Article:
The voice cast is a virtual who’s who among animation voice talent. Jim Cummings (Taz, Winnie The Pooh, Tigger) voiced Pete. Rob Paulsen (The Animaniacs, Pinky) plays the narrating tortoise. Maurice LaMarche (The Brain) provides additional voices. Tress MacNeille (The Simpsons, Babs Bunny) returns as Daisy along with Wayne Allwine as Mickey Mouse, Tony Anselmo as Donald Duck, Bill Farmer as Goofy, and Russi Taylor as Minnie.
As for the story, it’s OK. There are some good moments and boring moments, but overall it all averages out. There are some fun moments towards the beginning where our three heroes do some physical comedy together. There’s also an amusing romance between Goofy and Clarabelle Cow…just when she’s trying to kill him. Daisy Duck also gets the short end of the stick a couple of times when she’s mistaken for one of the “bad guys”. There are also some funny jokes featuring Mickey and Donald’s original costumes. Despite these amusing moments, I did find my kids wandering away from the TV on occasion and I admit that I did check my watch a couple of times myself.
The Three Musketeers ends up being more for the kiddies than adults, but animation fans should enjoy this film which is the first full length feature film starring all three of the characters together.
A fair number of extras are included on this DVD. Here are some of the highlights:
Build Your Own Opera In this game for the kiddies, you pick a background and a singer and they perform a wacky opera for you. Like in the movie, the music is from a known operetta while silly lyrics have been added to it.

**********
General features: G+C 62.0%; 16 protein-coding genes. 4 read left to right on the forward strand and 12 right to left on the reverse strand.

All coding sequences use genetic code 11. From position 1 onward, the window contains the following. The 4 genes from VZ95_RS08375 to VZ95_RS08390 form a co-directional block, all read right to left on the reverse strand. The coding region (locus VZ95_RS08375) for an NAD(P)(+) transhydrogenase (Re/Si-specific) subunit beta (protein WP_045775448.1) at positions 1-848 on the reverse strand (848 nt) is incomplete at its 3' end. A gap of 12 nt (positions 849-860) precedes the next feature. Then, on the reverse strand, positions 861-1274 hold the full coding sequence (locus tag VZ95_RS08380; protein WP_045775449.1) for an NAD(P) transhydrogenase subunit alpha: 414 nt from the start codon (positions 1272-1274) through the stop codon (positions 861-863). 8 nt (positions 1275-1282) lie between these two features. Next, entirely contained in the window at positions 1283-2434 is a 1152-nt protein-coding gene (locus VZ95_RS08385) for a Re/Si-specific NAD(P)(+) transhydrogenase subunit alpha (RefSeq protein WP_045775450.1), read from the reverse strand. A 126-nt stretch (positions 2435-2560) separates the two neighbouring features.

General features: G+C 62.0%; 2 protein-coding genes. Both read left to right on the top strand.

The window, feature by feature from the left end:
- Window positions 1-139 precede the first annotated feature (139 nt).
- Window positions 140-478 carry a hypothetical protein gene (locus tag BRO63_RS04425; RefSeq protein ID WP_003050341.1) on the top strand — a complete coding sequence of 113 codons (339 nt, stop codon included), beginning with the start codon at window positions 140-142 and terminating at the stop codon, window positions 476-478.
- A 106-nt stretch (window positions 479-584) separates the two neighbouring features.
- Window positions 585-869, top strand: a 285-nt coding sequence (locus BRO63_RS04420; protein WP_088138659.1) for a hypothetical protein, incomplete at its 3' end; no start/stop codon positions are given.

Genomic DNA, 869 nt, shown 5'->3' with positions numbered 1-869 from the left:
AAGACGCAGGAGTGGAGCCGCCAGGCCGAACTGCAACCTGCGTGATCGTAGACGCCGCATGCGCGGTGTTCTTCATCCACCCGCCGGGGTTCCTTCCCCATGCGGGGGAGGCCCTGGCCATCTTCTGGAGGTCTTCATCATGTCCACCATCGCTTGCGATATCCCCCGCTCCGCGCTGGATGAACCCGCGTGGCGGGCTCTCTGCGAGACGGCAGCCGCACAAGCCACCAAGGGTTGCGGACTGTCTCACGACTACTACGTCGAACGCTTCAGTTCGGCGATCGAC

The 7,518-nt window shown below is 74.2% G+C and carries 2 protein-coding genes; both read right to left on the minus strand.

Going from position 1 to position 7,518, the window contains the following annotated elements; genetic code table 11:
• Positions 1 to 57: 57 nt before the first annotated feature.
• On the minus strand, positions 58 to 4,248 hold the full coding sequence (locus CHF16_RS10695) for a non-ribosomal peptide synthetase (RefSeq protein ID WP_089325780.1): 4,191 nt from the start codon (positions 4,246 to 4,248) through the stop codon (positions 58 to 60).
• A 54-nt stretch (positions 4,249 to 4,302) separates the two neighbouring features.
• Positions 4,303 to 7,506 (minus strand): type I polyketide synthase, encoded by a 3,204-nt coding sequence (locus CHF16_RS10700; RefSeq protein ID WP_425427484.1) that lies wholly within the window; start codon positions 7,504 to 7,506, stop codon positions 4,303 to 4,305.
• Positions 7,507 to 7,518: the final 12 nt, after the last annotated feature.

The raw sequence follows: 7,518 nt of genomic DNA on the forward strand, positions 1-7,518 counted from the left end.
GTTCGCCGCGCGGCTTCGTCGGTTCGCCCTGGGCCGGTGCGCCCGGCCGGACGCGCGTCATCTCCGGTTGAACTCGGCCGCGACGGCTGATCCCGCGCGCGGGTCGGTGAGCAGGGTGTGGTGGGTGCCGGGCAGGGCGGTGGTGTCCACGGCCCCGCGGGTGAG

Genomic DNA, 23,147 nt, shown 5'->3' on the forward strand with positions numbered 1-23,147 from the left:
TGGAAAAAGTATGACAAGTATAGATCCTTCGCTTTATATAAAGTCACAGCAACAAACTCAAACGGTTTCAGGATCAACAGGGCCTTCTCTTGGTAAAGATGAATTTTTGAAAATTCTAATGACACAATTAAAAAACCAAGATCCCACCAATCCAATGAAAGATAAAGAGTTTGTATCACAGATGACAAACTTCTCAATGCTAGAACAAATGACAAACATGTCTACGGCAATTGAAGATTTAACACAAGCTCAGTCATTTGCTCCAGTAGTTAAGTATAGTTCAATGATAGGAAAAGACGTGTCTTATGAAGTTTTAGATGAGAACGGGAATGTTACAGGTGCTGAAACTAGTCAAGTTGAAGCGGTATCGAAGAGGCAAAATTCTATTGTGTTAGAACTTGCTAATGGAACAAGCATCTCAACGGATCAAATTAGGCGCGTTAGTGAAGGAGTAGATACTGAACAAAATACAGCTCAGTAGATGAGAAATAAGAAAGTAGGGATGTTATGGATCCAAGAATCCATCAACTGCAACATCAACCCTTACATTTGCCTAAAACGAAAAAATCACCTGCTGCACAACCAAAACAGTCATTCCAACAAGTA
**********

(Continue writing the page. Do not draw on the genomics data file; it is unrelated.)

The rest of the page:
The Many Hats of Mickey This feature shows clips of Mickey Mouse in his various roles over the years. You see him from Fantasia, Mickey and the Beanstalk, and other character roles.
The Making of The Three Musketeers This is a “making of” feature talking about how they made the movie, the ideas behind the music, the designs of the characters, etc. The creators talk as if Mickey, Goofy, and Donald were real actors. It’s silly, but brief.
Deleted Scenes In the deleted scenes, you’ll find an alternate opening with the turtle that emphasizes the comic book theme a bit more. Another scene shows Minnie and Daisy laughing about Donald more (then getting accidentally jumped by the Musketeers a second time). There’s also another scene with the turtle that was cut.
Audio Commentary: Stars Mickey, Donald, Goofy and Pegleg Pete explain how they approached their performances The characters provide commentary for their opening scene from the film. It’s a cute idea but it would have been funnier if it had been improvised more. They sounded like they were reading from a script a bit much. I’m just glad they didn’t do commentary for the whole movie like this.
Disneys Song Selection You can go directly to the songs in the movie with this feature. There’s also a music video for the song “Three Is A Magic Number” by Stevie Broch, Greg Raposo, and Matt Ballinger. The song and the performers are utterly forgettable, but preteens may enjoy this.
The Bottom Line:
This is good entertainment for kids, but not so much for adults.